November 20, 2018
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Whose Land Are You On?

This November, the JKM Library launched a crowd sourced digital mapping project called “Whose Land Are You On?” in honor of Native American and Indigenous Heritage Month. We have a couple of goals for this project, which will be ongoing and updated throughout the years.  First, we wanted to document where people in the Chatham Community grew up or considered their childhood home so we can see how far we’ve all come from. We then wanted to help the Chatham community educate each other on which indigenous people call/called that land home before being pushed out. We also aim to generate awareness around indigenous culture and the devastating effects of colonialism. Ultimately, we hope to honor those indigenous people and help stop the erasure of their presence from their own land.

So, how does this digital mapping project accomplish all that, and how can you participate?

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November 14, 2018
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First Annual Day of the Dead Celebration!

The touching and insightful Disney Pixar film Coco pushed the Day of the Dead to the front of popular culture in the United States last year, but this celebration has been around for thousands of years in one form or another. The Day of the Dead is an established international holiday that can trace its roots back to indigenous traditions in the Americas and the Catholicism brought by the Spanish and other Europeans. Continue reading to hear about Chatham’s celebration of the holiday and see images of our ofrenda.

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October 31, 2018
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Book Recommendation: We Have Always Lived in the Castle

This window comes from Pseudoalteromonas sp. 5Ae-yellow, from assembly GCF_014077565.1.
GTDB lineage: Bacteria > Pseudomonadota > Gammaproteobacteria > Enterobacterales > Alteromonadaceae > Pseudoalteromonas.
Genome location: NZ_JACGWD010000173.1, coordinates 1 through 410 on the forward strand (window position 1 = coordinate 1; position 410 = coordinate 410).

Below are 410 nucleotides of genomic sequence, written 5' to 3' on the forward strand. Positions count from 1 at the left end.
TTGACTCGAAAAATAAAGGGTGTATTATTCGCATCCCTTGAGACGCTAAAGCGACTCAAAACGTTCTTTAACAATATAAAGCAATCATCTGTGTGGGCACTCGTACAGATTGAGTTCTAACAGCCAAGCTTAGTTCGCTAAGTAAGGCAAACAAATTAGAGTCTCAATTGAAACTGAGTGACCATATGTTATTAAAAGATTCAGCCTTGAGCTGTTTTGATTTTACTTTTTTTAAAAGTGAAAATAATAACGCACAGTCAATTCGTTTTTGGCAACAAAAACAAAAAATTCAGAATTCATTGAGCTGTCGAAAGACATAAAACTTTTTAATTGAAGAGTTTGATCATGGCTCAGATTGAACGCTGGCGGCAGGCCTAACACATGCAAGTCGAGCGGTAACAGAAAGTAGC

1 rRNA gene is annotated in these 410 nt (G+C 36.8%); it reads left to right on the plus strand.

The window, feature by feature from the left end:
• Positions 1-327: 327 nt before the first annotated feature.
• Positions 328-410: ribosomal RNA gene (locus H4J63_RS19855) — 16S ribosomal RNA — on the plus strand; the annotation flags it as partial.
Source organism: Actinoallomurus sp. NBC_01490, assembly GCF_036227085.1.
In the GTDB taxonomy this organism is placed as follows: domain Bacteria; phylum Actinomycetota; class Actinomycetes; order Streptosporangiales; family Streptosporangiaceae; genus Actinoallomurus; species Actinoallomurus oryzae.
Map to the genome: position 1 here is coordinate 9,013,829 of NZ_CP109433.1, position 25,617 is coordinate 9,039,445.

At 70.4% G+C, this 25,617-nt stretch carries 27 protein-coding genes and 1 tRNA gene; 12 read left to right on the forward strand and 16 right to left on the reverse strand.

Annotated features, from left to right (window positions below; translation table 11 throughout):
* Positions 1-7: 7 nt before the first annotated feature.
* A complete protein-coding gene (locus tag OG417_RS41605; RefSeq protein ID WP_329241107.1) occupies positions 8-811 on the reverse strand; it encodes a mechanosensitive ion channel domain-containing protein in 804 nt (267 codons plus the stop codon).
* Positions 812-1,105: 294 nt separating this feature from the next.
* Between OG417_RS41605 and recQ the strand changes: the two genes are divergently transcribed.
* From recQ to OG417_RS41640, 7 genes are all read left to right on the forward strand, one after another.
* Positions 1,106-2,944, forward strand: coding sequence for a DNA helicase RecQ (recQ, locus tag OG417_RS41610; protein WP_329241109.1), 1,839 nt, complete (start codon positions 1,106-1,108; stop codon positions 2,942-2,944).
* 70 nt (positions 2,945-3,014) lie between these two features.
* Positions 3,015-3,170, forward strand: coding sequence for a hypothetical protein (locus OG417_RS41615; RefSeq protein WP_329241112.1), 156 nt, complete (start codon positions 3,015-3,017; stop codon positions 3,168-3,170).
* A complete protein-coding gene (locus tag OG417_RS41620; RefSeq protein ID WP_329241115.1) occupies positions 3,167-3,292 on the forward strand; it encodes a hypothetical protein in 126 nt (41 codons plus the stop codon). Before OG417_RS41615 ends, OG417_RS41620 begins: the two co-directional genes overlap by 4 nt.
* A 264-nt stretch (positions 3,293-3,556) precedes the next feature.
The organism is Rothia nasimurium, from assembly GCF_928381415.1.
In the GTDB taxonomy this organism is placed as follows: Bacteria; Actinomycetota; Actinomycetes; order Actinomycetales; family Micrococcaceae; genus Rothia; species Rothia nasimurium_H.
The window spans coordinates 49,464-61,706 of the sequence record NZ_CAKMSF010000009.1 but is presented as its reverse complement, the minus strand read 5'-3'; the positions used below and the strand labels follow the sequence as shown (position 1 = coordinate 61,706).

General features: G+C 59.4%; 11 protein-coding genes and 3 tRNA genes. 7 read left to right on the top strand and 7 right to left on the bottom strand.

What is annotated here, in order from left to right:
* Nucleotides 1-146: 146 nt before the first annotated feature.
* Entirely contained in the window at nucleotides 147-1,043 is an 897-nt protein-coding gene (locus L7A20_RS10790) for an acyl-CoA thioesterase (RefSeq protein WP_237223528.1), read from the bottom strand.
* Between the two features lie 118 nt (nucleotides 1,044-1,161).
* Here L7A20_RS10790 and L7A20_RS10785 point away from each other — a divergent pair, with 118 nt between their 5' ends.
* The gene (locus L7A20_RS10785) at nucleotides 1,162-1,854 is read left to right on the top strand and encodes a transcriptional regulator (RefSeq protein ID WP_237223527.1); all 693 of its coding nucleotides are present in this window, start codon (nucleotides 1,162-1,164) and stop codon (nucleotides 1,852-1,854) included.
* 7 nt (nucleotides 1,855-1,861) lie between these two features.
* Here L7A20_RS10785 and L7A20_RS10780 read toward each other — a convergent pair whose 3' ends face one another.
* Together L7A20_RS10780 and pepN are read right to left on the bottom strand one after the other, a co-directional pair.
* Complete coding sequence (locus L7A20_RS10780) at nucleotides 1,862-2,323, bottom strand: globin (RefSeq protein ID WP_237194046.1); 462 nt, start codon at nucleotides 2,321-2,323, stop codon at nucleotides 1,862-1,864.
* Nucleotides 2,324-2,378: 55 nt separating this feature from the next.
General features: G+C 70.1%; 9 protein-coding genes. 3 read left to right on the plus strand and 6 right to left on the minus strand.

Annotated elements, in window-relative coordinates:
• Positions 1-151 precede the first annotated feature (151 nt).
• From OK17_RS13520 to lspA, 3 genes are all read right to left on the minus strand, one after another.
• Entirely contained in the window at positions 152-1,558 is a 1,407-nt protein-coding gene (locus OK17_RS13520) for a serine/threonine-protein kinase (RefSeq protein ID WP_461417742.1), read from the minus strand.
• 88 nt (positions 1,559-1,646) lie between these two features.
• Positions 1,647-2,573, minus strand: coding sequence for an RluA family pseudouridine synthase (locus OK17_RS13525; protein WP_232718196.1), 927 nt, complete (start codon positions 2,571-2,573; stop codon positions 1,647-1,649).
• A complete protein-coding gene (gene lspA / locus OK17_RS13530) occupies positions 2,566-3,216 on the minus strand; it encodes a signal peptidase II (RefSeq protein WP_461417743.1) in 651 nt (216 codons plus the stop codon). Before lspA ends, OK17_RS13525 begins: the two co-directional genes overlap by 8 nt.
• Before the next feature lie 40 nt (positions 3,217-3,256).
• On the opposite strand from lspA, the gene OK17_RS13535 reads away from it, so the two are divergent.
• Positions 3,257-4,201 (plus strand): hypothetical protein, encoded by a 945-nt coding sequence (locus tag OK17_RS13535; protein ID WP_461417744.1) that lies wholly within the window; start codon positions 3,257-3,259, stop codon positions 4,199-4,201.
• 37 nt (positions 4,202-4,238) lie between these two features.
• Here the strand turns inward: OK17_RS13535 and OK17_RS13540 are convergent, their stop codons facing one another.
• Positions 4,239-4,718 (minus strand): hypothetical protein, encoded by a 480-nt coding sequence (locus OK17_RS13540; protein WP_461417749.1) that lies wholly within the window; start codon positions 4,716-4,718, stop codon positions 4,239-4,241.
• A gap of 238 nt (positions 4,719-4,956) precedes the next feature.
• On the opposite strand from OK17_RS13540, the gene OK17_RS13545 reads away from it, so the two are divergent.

Image taken from Amazon.

Looking for something spooky to read under the covers with some tea tonight? Look no further than Shirley Jackson, the master of creeping dread and spooky suspense. You may know Jackson’s famous short story The Lottery from high school, or perhaps you have watched the recent Netflix reimagining of her classic The Haunting of Hill House. Her works are often described as horror, but the subtlety of her writing gives it something more universal. Her themes often focus on the dark side of domestic life and isolation, and they often feature agoraphobia and critiques of the expectations of traditional society.

Jackson also wrote nonfiction about what it was like to be a mother and manage a home, something she considered to hold its own degree of horror. Jackson also felt that she and her family were considered outcasts in her small New England town, and they experienced anti-Semitism in the insidious manner one sees in “civilized society”.  Toward the end of her life, she became so painfully agoraphobic she wouldn’t leave her bedroom. Much of what makes her fiction work horrific is because it is Jackson’s true-life experiences expressed through a fantastical lens, and as such there is something recognizable in it to all of us. We see how easy it could be for us to slip into some kind of madness, or for the precarious society around us to suddenly turn vicious. It is not gore or jump scares that make Jackson’s work terrifying, it is how she exposes the truth and ugliness in us all.